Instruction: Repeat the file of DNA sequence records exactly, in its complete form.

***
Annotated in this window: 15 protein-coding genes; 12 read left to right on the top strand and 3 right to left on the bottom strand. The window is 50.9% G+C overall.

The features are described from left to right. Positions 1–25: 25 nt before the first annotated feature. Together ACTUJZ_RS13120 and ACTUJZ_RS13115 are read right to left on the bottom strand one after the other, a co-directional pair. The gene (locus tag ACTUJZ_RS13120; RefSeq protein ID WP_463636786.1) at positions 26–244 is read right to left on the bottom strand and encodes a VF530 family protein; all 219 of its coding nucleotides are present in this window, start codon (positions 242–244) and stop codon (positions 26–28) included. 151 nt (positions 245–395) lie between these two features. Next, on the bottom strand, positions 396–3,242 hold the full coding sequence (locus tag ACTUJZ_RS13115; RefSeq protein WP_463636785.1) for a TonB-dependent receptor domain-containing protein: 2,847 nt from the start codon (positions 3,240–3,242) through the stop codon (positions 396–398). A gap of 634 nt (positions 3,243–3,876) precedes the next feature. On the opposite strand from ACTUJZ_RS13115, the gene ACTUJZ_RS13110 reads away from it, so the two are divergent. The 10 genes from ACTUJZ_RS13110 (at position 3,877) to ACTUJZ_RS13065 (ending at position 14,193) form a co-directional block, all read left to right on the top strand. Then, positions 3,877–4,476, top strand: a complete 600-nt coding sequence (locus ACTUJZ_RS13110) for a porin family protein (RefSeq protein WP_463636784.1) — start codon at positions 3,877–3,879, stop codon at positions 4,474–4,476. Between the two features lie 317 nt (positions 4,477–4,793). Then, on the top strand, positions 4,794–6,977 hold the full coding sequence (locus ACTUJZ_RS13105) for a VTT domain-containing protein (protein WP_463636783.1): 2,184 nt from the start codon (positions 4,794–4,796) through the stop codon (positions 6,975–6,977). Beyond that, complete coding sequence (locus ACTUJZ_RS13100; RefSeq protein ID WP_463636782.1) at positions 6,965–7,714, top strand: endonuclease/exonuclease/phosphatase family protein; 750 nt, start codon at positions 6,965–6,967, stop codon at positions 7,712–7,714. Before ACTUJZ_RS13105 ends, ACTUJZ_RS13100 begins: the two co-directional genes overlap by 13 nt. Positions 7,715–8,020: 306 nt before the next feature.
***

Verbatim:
Annotated in this window: 15 protein-coding genes; 12 read left to right on the top strand and 3 right to left on the bottom strand. The window is 50.9% G+C overall.

The features are described from left to right. Positions 1–25: 25 nt before the first annotated feature. Together ACTUJZ_RS13120 and ACTUJZ_RS13115 are read right to left on the bottom strand one after the other, a co-directional pair. The gene (locus tag ACTUJZ_RS13120; RefSeq protein ID WP_463636786.1) at positions 26–244 is read right to left on the bottom strand and encodes a VF530 family protein; all 219 of its coding nucleotides are present in this window, start codon (positions 242–244) and stop codon (positions 26–28) included. 151 nt (positions 245–395) lie between these two features. Next, on the bottom strand, positions 396–3,242 hold the full coding sequence (locus tag ACTUJZ_RS13115; RefSeq protein WP_463636785.1) for a TonB-dependent receptor domain-containing protein: 2,847 nt from the start codon (positions 3,240–3,242) through the stop codon (positions 396–398). A gap of 634 nt (positions 3,243–3,876) precedes the next feature. On the opposite strand from ACTUJZ_RS13115, the gene ACTUJZ_RS13110 reads away from it, so the two are divergent. The 10 genes from ACTUJZ_RS13110 (at position 3,877) to ACTUJZ_RS13065 (ending at position 14,193) form a co-directional block, all read left to right on the top strand. Then, positions 3,877–4,476, top strand: a complete 600-nt coding sequence (locus ACTUJZ_RS13110) for a porin family protein (RefSeq protein WP_463636784.1) — start codon at positions 3,877–3,879, stop codon at positions 4,474–4,476. Between the two features lie 317 nt (positions 4,477–4,793). Then, on the top strand, positions 4,794–6,977 hold the full coding sequence (locus ACTUJZ_RS13105) for a VTT domain-containing protein (protein WP_463636783.1): 2,184 nt from the start codon (positions 4,794–4,796) through the stop codon (positions 6,975–6,977). Beyond that, complete coding sequence (locus ACTUJZ_RS13100; RefSeq protein ID WP_463636782.1) at positions 6,965–7,714, top strand: endonuclease/exonuclease/phosphatase family protein; 750 nt, start codon at positions 6,965–6,967, stop codon at positions 7,712–7,714. Before ACTUJZ_RS13105 ends, ACTUJZ_RS13100 begins: the two co-directional genes overlap by 13 nt. Positions 7,715–8,020: 306 nt before the next feature.